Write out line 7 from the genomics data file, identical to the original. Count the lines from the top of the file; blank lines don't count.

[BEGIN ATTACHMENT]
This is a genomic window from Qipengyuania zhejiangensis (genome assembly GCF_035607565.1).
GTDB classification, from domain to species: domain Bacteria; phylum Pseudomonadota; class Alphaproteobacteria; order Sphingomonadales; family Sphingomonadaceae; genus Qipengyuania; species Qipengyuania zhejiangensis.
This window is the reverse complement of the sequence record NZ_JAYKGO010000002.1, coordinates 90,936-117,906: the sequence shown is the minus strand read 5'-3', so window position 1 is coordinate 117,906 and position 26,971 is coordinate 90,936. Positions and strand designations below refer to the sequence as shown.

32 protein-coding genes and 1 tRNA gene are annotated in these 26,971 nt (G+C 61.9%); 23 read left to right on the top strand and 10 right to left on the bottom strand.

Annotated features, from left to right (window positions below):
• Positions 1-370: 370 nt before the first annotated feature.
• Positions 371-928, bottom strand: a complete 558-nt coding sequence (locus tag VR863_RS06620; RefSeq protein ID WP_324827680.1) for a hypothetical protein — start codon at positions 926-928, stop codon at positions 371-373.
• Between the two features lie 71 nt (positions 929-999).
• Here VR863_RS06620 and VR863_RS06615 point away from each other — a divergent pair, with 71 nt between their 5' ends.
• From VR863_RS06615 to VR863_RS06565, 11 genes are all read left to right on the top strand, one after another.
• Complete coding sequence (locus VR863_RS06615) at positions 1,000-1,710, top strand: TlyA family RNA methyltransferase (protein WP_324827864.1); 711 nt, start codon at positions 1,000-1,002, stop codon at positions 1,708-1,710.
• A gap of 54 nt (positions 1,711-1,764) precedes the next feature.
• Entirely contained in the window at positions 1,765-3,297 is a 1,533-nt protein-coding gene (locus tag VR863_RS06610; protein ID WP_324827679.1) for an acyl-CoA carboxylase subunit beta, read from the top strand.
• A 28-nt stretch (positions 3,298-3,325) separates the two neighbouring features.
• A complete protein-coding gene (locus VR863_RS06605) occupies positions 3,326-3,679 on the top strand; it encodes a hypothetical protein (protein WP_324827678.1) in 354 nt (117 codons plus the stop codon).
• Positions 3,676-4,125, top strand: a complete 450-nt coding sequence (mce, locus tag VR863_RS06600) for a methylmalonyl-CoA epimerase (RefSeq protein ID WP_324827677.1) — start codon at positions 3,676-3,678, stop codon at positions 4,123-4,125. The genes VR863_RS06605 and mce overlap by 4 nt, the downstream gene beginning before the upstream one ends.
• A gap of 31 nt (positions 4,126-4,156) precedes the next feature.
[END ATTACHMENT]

• Positions 371-928, bottom strand: a complete 558-nt coding sequence (locus tag VR863_RS06620; RefSeq protein ID WP_324827680.1) for a hypothetical protein — start codon at positions 926-928, stop codon at positions 371-373.